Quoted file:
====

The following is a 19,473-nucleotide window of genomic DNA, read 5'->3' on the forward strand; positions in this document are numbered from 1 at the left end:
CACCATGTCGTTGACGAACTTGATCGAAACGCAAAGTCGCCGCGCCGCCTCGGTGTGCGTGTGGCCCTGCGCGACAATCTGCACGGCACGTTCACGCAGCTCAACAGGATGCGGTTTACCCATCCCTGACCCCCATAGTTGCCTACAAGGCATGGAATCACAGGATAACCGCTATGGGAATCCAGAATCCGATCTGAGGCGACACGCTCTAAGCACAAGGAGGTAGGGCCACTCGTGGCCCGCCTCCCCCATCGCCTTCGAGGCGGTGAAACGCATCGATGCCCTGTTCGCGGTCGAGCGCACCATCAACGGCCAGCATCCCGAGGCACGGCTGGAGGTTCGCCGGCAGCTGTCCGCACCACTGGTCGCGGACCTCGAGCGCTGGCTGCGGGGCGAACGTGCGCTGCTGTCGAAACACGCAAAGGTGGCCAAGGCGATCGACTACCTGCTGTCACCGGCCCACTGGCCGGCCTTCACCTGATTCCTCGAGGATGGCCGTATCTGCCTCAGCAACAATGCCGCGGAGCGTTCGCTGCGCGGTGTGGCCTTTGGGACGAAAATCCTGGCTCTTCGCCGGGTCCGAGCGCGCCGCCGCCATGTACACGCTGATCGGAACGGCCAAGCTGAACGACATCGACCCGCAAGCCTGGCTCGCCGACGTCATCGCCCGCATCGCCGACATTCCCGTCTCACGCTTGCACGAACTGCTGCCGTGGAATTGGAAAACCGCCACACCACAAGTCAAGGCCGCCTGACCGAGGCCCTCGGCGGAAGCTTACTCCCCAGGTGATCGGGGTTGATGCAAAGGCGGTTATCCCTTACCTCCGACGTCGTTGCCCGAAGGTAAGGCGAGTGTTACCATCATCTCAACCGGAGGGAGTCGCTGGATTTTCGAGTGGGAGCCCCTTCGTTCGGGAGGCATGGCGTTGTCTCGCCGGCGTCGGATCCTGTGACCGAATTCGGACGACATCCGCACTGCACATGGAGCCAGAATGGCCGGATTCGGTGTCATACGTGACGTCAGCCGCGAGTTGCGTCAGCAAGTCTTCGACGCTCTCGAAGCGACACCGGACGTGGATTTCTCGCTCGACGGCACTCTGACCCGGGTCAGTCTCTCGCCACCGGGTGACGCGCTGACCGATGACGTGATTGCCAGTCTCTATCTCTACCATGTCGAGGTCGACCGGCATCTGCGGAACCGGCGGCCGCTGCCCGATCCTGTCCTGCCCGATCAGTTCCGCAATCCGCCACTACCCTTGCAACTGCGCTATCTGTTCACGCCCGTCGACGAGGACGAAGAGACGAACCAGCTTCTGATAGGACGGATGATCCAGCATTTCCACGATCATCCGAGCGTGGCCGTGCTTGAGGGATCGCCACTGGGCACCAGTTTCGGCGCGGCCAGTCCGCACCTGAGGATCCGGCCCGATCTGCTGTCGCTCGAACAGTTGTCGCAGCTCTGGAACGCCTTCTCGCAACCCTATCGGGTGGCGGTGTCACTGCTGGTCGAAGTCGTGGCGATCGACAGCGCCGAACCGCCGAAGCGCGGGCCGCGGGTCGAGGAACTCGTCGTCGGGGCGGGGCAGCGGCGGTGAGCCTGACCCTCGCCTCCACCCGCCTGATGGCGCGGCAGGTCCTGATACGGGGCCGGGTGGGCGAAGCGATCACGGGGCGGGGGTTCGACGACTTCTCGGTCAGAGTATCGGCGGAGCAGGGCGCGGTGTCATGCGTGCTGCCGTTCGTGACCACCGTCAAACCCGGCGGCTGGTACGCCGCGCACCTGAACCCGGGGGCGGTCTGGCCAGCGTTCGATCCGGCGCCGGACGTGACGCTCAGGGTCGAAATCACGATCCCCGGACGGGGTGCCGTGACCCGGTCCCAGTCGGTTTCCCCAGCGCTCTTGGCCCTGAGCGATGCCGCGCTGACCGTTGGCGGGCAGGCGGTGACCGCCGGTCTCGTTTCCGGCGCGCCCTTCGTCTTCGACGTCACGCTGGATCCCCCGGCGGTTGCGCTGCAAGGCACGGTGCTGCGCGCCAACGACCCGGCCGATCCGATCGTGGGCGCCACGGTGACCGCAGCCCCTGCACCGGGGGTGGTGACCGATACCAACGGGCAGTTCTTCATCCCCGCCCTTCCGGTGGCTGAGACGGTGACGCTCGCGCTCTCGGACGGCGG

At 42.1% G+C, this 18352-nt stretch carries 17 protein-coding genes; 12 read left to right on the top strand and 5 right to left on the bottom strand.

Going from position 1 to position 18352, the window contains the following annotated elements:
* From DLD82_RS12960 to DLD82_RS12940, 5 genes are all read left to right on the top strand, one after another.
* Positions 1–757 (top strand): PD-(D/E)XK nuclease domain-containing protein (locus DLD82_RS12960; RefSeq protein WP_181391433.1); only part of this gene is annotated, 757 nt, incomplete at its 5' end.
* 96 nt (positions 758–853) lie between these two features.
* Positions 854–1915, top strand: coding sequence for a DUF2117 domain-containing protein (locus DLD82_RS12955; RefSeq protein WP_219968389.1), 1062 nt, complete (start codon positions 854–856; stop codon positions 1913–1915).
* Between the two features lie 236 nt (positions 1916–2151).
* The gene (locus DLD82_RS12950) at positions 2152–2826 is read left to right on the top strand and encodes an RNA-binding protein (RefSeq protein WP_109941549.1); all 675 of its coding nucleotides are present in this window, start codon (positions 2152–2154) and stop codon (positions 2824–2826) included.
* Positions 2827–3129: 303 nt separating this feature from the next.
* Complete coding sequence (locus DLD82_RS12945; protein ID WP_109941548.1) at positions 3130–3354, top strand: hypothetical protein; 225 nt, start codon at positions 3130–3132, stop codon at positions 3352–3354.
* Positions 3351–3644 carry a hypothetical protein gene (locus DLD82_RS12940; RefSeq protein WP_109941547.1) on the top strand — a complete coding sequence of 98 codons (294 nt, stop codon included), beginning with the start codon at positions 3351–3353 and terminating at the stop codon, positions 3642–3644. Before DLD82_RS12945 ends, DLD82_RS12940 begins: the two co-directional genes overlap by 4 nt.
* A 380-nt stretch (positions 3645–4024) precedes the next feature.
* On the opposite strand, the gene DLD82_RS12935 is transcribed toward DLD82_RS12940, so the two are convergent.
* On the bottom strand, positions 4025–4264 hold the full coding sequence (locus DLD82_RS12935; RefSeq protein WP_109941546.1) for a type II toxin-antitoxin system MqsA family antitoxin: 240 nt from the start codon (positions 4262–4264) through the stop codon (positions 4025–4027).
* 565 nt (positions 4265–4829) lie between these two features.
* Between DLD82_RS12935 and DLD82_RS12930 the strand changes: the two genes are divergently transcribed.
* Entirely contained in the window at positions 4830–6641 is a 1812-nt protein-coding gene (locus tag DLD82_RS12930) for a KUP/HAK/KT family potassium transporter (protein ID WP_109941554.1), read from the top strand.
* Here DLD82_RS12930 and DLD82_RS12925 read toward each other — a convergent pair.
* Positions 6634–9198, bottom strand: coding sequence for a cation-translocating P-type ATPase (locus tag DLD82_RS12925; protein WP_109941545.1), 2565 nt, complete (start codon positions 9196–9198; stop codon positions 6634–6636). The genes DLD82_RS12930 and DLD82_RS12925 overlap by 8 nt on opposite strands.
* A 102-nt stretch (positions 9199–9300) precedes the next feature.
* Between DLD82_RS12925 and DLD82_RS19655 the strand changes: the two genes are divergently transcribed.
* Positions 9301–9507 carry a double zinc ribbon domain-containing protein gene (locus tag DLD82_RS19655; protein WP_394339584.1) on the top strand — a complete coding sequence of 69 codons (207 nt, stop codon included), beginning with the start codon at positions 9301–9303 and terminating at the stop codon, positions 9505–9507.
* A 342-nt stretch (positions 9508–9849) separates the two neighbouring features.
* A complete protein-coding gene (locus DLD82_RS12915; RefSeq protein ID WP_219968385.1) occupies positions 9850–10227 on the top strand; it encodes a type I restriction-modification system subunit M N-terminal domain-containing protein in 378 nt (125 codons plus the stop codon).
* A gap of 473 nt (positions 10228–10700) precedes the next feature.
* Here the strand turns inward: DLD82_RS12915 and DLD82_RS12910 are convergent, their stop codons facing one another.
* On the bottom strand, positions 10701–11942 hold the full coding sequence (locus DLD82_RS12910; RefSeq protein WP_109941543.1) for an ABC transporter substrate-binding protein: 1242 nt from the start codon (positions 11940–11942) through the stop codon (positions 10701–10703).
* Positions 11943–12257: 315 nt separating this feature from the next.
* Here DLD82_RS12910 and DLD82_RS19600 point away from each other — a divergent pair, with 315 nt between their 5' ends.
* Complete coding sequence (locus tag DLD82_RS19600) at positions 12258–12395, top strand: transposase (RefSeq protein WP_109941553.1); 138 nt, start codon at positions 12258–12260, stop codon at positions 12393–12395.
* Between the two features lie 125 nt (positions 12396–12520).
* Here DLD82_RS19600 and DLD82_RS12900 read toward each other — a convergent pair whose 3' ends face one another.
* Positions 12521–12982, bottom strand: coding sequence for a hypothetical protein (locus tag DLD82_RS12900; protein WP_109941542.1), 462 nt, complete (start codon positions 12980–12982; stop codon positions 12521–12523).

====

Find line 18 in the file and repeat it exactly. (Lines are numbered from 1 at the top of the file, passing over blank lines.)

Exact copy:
* Between DLD82_RS12935 and DLD82_RS12930 the strand changes: the two genes are divergently transcribed.